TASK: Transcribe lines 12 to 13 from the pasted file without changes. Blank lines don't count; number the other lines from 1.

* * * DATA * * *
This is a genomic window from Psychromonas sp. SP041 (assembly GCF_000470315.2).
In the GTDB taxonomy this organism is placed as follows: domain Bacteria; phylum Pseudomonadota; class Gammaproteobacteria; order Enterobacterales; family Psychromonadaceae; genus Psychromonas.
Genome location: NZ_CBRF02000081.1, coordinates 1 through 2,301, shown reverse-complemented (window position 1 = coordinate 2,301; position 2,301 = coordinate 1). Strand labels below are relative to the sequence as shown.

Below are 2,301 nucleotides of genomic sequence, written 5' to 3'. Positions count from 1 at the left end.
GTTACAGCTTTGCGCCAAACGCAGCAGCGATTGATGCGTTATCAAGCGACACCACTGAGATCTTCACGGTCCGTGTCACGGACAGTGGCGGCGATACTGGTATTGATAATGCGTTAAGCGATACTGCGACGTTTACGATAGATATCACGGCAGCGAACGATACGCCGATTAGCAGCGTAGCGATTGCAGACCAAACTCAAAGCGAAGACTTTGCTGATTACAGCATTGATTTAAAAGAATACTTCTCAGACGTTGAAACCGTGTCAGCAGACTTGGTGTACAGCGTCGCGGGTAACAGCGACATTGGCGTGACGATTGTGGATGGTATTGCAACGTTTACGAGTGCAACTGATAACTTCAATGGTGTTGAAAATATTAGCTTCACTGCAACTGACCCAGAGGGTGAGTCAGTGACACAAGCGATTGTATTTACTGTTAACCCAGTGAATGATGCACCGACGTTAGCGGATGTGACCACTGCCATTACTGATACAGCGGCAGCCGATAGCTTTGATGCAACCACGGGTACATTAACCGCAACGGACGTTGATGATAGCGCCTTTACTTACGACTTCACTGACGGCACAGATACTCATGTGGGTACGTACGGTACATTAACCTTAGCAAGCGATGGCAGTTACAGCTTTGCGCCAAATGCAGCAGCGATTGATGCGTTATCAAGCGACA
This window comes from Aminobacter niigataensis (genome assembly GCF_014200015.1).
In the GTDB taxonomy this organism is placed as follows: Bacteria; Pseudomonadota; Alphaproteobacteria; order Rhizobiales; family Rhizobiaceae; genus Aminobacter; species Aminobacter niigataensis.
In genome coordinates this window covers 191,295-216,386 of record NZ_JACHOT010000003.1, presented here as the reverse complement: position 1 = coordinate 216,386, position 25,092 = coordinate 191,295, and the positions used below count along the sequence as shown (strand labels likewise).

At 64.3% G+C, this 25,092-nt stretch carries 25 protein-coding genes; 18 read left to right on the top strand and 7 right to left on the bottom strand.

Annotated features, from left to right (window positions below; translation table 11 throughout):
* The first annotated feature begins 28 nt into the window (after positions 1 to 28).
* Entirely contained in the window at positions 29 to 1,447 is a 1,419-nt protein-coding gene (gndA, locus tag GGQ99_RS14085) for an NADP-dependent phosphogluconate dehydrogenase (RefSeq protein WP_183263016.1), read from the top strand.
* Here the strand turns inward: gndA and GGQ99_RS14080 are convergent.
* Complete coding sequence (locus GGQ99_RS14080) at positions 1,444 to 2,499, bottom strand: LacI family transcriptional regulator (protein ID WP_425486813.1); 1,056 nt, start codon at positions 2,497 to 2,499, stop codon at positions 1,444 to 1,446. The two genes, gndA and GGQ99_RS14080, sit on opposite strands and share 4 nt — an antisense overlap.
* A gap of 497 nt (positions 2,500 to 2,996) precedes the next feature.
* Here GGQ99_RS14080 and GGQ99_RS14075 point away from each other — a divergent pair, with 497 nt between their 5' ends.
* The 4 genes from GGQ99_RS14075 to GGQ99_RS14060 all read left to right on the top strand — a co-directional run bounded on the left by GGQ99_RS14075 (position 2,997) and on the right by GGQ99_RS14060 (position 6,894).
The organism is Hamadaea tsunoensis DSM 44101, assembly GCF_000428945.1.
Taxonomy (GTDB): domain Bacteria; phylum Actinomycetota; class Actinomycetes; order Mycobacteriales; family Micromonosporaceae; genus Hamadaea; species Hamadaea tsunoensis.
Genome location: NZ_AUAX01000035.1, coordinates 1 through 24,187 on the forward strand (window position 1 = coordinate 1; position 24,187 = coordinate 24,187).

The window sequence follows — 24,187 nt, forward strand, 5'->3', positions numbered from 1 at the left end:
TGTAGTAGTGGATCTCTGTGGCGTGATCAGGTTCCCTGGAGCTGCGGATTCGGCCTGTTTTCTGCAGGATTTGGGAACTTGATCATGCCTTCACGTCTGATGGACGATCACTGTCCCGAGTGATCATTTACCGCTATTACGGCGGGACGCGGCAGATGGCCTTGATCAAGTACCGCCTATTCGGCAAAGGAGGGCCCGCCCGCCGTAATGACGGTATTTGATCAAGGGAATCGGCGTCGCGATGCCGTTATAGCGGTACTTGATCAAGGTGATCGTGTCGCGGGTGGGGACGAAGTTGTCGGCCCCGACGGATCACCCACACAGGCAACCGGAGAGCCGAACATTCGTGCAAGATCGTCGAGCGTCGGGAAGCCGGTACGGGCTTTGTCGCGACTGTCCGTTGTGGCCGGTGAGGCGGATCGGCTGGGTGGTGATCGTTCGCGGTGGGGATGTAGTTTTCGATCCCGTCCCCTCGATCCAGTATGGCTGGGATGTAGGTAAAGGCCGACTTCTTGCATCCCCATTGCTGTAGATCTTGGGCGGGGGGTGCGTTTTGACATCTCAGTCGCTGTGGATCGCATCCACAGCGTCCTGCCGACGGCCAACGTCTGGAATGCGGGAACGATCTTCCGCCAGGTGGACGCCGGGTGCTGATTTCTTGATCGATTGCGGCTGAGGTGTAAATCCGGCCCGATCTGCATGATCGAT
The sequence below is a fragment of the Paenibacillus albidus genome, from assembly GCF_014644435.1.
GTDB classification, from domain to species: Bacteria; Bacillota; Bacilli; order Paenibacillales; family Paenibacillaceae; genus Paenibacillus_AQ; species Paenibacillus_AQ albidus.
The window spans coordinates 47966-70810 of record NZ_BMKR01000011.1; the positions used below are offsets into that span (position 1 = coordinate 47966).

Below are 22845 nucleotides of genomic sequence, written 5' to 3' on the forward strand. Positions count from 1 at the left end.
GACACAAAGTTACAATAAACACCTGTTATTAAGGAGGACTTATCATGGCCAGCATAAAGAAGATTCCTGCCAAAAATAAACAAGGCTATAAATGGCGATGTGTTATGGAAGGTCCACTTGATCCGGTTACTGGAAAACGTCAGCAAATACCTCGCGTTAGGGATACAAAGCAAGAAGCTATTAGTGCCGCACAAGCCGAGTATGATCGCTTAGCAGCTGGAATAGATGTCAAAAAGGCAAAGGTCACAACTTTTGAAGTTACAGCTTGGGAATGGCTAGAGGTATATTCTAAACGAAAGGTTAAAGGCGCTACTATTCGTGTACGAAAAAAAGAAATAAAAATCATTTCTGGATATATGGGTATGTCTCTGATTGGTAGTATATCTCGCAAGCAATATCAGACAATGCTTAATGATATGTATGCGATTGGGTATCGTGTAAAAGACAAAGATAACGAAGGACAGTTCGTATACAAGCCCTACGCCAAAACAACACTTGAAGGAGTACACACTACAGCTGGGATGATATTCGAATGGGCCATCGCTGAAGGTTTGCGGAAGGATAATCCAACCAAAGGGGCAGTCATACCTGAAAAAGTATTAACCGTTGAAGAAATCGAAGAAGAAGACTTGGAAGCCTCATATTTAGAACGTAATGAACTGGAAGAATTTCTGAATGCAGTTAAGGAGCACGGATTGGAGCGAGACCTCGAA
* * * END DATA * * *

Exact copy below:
* Entirely contained in the window at positions 29 to 1,447 is a 1,419-nt protein-coding gene (gndA, locus tag GGQ99_RS14085) for an NADP-dependent phosphogluconate dehydrogenase (RefSeq protein WP_183263016.1), read from the top strand.
* Here the strand turns inward: gndA and GGQ99_RS14080 are convergent.